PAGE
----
Just another week in ThreatWatch, our regularly updated index of noteworthy data breaches.
In case you missed our coverage this week in ThreatWatch, Nextgov’s regularly updated index of cyber breaches:
Fraudsters who apparently gamed TaxAct's identify verification controls compromised, and may have copied, personal and tax return information from hundreds of customers. In addition, the software provider detected suspicious activity surrounding 9,000 accounts. Those accounts have since been frozen.
The company says it has no evidence any TaxAct system was hacked. Rather, it believes thieves obtained customer names and passwords elsewhere, perhaps from other data breaches, to crack open individual accounts.
The breaches occurred in November and December 2015.
TaxAct said early detection of the apparent scheme confirms an anti-fraud campaign launched by the IRS and tax-preparation firms over the past year is working. Tax refund fraud happens when criminals use stolen personal information to file a fraudulent tax return claiming a refund.
A spokeswoman for the IRS said, “The IRS has already taken steps in our systems to protect the affected accounts.”
Overseas hackers, now are in custody, allegedly gained access to records for more than a thousand U-Va. personnel, including W-2 tax forms from 2013 and 2014.
The school disclosed the case Jan. 22.
The data breach involved the use of a “phishing” scheme, where the hackers sent emails to U-Va. staffers asking them to click on a link and provide their account log-in information and passwords.
The hack affected staffers in the school’s academic division.
The FBI "recently notified" the school of a data exposure following an extensive law enforcement investigation, Patrick D. Hogan, U-Va. executive vice president and chief operating officer, said in a statement. "University officials are also aware that other colleges and universities were targeted by these perpetrators."
Brigham says an employee’s email account was hacked using stolen credentials but has not disclosed how those credentials were nicked.
In a statement, the hospital center said it learned “an unauthorized party obtained the network credentials” of one of its employees and entered “those credentials to access that employee’s email account…We determined that the emails potentially contained information for a limited number of individuals including full name, date of birth, medical record number, provider name, date of service, and some clinical information, such as diagnosis and treatment received.”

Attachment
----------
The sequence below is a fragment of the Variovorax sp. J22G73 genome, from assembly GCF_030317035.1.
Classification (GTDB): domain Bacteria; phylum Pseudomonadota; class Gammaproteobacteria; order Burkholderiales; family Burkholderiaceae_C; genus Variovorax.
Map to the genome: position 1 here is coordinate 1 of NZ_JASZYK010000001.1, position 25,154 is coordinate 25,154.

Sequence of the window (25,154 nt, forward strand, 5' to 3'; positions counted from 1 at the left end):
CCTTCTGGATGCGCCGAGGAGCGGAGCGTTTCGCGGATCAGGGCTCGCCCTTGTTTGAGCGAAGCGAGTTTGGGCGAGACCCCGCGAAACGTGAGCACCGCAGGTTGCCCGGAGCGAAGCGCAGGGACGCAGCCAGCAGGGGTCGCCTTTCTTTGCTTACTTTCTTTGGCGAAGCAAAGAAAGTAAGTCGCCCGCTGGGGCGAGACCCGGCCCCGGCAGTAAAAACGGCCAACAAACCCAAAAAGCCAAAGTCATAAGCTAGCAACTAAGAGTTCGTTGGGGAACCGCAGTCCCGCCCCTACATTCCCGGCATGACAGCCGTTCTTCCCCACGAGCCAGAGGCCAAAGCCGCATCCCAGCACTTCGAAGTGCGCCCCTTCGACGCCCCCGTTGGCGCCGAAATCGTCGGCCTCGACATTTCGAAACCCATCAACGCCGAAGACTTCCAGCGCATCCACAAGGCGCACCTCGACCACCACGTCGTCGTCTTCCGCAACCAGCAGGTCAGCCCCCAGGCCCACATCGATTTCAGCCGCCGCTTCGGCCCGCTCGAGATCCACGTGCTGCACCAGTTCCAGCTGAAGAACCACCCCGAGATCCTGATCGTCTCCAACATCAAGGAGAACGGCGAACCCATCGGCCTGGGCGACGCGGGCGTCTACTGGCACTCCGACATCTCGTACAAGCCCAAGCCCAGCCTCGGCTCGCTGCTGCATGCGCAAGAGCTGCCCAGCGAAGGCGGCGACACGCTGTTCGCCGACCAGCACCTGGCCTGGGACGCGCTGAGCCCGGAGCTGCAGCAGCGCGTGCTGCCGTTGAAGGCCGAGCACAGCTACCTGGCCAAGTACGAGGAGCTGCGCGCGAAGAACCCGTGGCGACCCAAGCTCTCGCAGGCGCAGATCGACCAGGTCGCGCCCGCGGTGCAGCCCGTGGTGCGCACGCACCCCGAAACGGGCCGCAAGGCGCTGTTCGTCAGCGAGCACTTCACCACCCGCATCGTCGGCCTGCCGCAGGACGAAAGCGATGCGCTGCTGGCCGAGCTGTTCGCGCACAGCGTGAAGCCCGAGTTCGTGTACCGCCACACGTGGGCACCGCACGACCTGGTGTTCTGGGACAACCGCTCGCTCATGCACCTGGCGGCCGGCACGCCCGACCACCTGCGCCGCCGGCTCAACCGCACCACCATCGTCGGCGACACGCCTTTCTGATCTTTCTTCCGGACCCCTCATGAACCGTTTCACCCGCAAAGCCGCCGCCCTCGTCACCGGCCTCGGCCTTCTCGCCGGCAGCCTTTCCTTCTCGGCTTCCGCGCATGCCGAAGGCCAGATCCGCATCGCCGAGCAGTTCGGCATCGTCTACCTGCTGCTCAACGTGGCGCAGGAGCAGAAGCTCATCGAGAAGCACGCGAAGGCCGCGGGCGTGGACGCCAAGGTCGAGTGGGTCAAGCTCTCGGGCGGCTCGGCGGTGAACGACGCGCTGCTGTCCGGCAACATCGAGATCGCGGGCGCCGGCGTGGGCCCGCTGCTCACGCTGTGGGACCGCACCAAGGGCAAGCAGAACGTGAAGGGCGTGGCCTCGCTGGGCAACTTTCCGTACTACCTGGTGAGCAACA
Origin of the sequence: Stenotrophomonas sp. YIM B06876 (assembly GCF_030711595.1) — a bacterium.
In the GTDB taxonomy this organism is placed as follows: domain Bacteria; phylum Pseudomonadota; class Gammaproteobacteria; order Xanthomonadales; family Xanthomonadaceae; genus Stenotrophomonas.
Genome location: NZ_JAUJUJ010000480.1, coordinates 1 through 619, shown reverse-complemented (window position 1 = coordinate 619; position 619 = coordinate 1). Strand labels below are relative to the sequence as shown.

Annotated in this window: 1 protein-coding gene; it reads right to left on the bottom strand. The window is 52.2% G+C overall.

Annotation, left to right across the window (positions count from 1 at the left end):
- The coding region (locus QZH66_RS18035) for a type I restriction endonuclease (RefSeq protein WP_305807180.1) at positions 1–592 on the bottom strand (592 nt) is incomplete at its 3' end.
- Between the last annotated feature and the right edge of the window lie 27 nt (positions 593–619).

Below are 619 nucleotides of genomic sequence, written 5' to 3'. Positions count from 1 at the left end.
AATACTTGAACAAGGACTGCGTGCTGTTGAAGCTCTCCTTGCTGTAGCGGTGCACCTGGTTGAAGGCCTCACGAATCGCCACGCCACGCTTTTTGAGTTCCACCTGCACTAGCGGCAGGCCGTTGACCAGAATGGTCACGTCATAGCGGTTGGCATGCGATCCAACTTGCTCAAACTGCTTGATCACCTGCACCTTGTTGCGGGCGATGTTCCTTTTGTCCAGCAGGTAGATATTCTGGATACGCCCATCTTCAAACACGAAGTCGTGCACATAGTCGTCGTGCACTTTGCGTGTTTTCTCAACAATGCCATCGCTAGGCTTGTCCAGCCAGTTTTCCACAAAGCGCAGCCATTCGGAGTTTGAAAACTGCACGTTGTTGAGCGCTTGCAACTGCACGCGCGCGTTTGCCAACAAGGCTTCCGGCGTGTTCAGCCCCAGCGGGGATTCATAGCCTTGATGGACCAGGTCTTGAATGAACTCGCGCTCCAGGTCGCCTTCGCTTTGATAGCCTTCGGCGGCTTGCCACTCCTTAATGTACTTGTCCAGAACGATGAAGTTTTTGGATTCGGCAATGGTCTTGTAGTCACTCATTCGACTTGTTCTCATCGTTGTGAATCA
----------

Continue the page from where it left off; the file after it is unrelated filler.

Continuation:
This incident did not affect the patient electronic medical records system, rather only certain files contained in the single compromised email account.
A Delaware County, Pennsylvania, worker is accused of stealing thousands of dollars from a couple for a construction project he never started and illegally taking over a website he was hired to create, which he then used to pilfer said money.
It all began in July 2014. James and Patricia Blaney wanted a two-story addition made to their house.
They found a website for contracting company J.D. Kelly Corporation. The Blaneys emailed the address listed on the site and Vincent Cottrell, 39, called them back, authorities say.
John D. Kelly, the owner of the company, told authorities he hired Cottrell to create a website for his contracting service, but once the site was constructed, Cottrell did not provide Kelly with the login information.
It was during this period Cottrell allegedly listed himself as vice president of sales and business development on the site without permission, leading to the Blaneys contacting him for their addition.
They hired Cottrell and went on to issue six checks totaling $52,706.32, between November 2014 and March 2015, to Trend Consulting Group, a company where Cottrell was listed as managing partner and CEO.
Cottrell postponed the project multiple times for various reasons. He initially told the couple there was an issue with Upper Darby Township concerning the fire code, then with the permits, and then with the masonry contractor not being licensed in the township.
The couple confronted Cottrell as to why the township didn't have any documents from him. Cottrell now faces charges of, among other things, theft by deception and identity theft.